Driving on a Suspended License in Florida

Many criminal, civil, or other matters could cause a Floridian’s license to be suspended or revoked. Suspension is a temporary withdrawal of your license. (Fla. Stat. § 322.01(40.) Revocation means Florida terminates your privilege to drive. (Fla. Stat. § 322.01(36). If you drive with a suspended or revoked license, you could face a range of criminal penalties.

Reasons for a Drivers License Suspension in Florida

Certain driving offenses, felony convictions, or civil matters may cause your license to be suspended or revoked. For example, your license may be suspended or revoked for up to two years if you are convicted for certain controlled-substance offenses. (Fla. Stat. § 322.055(1).) It may be suspended in certain cases if you are delinquent in child support payments. If you fail to pay obligations(such as restitution) from certain criminal convictions, your license may be suspended. (Fla. Stat. § 322.245.)

The state of Florida may also suspend your license if you accumulate points on your driving record for driving or traffic violations. Points accumulate through driving violations such as speeding or illegally passing a school bus (Fla. Stat. § 322.27(3)(d).) Suspensions begin at 12 points. (Fla. Stat. § 322.27(3).)

Additionally, your license may be revoked for certain criminal convictions, including, but not limited to:

  • murder or manslaughter charges resulting from driving,
  • certain violations for driving under the influence,
  • a felony, if a vehicle was used to commit it,
  • failing to stop after being involved in a crash in which someone is killed or injured
  • making a false statement to the Department of Highway Safety and Motor Vehicles relating to the ownership or operation of a vehicle
  • three convictions for reckless driving within 12 months, or
  • certain prostitution charges, if a vehicle was used. (Fla. Stat. § 322.26.)

Your license may be also revoked if the state of Florida considers you a habitual offender of certain traffic laws. (Fla. Stat. § 322.27(5).)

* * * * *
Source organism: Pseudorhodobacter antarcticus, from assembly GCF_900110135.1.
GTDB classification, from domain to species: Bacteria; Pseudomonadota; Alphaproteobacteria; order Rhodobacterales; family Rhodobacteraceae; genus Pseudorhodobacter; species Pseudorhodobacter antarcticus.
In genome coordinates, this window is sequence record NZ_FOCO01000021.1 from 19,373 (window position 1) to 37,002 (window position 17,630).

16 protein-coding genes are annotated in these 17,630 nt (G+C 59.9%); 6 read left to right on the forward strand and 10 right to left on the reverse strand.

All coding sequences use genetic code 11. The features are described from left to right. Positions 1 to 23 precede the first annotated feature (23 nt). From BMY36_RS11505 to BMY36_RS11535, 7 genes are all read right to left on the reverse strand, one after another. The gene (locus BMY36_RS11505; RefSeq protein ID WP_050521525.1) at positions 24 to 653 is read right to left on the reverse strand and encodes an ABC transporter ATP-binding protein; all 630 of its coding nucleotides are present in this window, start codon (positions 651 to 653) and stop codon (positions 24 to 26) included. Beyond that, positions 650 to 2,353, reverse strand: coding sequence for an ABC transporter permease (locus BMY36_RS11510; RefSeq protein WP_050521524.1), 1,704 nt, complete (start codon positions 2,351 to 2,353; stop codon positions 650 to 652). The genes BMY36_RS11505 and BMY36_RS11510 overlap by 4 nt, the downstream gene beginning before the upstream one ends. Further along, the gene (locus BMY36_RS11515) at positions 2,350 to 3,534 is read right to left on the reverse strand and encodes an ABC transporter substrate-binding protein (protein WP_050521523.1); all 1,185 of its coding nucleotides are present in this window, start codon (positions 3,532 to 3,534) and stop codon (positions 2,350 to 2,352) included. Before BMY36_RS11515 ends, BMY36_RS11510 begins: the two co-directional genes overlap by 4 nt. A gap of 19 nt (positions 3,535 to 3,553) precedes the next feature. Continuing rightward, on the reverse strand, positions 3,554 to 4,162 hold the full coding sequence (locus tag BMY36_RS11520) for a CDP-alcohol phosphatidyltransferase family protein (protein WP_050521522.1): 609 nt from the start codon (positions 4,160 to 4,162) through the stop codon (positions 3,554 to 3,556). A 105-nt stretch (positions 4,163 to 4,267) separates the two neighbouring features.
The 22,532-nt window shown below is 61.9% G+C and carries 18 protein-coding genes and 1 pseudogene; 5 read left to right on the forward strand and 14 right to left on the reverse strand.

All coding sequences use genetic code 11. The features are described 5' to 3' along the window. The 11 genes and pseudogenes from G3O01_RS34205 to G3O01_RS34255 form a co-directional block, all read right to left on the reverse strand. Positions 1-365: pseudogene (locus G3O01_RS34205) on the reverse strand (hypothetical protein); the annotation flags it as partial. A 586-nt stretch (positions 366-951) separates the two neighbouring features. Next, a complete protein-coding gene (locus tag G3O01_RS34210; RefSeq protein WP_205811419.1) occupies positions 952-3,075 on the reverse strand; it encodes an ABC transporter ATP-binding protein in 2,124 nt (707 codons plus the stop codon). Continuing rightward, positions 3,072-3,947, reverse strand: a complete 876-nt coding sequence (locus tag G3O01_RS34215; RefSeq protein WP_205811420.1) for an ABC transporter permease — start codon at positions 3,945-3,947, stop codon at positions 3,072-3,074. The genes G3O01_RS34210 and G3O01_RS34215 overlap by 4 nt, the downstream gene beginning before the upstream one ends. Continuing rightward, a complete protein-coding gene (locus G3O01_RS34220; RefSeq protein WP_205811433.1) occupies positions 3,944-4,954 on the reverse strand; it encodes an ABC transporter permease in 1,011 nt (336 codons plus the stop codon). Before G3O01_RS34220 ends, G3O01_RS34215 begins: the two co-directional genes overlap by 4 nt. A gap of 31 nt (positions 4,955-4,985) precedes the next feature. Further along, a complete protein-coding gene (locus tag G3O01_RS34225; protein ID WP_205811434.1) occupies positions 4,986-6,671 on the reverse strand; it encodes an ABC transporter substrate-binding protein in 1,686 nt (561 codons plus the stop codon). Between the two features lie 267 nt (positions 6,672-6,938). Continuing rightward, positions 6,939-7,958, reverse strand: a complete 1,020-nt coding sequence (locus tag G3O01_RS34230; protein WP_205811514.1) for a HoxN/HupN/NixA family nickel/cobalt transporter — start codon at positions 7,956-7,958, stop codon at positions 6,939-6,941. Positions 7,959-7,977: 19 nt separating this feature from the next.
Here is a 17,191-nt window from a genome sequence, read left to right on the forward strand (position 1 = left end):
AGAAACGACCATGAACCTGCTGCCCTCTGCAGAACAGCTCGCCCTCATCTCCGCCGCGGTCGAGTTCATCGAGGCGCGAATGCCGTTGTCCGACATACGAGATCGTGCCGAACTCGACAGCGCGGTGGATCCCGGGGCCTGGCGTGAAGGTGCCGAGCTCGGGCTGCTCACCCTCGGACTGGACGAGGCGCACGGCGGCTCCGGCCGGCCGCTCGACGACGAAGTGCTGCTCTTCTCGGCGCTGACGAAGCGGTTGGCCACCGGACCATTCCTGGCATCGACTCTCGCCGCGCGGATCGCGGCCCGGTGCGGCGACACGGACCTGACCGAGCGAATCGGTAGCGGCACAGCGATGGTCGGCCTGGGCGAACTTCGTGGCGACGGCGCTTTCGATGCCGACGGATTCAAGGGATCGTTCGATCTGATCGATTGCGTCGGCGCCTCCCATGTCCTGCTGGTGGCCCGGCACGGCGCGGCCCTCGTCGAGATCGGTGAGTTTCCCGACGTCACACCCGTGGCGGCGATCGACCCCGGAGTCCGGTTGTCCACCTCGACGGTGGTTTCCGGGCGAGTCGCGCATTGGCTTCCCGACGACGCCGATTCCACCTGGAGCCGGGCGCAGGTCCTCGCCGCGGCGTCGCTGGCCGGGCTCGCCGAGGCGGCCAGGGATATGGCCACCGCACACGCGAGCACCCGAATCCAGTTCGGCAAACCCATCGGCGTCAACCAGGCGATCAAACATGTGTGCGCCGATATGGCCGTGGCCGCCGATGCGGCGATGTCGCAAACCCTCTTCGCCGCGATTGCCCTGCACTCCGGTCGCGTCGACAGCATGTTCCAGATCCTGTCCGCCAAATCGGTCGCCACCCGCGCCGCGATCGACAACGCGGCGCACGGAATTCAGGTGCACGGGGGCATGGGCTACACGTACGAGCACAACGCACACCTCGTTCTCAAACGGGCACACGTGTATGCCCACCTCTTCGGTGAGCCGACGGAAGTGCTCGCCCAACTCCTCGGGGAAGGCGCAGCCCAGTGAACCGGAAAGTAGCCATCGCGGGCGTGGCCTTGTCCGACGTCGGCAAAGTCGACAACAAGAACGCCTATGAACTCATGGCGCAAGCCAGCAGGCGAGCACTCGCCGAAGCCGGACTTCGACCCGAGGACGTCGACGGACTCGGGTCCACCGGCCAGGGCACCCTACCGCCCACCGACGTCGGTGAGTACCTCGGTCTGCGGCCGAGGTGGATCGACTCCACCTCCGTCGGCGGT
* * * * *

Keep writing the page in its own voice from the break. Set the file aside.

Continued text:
Reinstating your License

You should not get behind the wheel if your license is suspended or revoked. After your period of suspension or revocation, you will need to apply for reinstatement before you may drive again. You may need to apply for a new license if your license was revoked.

The reinstatement fee for a suspended license is $45. The fee is $75 for a revoked license, plus the application fee for a new license. (Fla. Stat. § 322.21(8).)

If your revocation or suspension was due to DUI or refusing to submit to a test to determine whether you are intoxicated, you may be charged another $130. (Fla. Stat. § 322.21.) In some situations, such as if your suspension or revocation is due to a false or fraudulent insurance claim, you may be charged an additional $180 for reinstatement. (Fla. Stat. § 322.21.)

Charges for Driving After Suspension or Revocation

If you are charged with driving after suspension or revocation in Florida, the type of charge may depend on whether you have previous convictions for driving after suspension or revocation. The following apply to many, but not all, situations:

  • Your first conviction may be a second-degree misdemeanor, punishable by a maximum fine of $500 and a maximum of 60 days in jail. (Fla. Stat. § § 322.24(2)(a), 775.082(4)(b), 775.083(e).)
  • Your second conviction may be a first-degree misdemeanor, punishable by a maximum $1,000 fine and a maximum of one year in jail. (Fla. Stat. § § 322.24(2)(a), 775.083(d), 775.082(4)(a).)
  • Your third or subsequent conviction may be a third-degree felony, punishable by a maximum fine of $5,000 or a maximum of five years in prison. (Fla. Stat. § § 322.24(2)(a), 775.083(c), 775.082(3)(d).)

If your license is revoked because the state of Florida considers you a habitual offender, you may be charged with a third-degree felony for driving after revocation. The maximum penalties noted above for a third-degree felony (or other penalties) may apply. (Fla. Stat. § § 322.24(5), 775.083(c), 775.082(3)(d), 775.084.)

In some situations, your vehicle may be impounded. (Fla. Stat. § § 322.34(8).)

Seeking Help for Charges of Driving After Suspension or Revocation

If you are charged with driving after suspension or revocation in Florida, consider hiring a lawyer to represent you. A conviction may result in fines or even a jail sentence. You may experience problems keeping employment, traveling to school, obtaining insurance, and going about your daily life. Although the law provides specific penalties for a conviction, your sentence will depend on how prosecutors and the courts view the crime. An attorney who is familiar with how these cases are handled in your area will be able to provide guidance about your individual situation.

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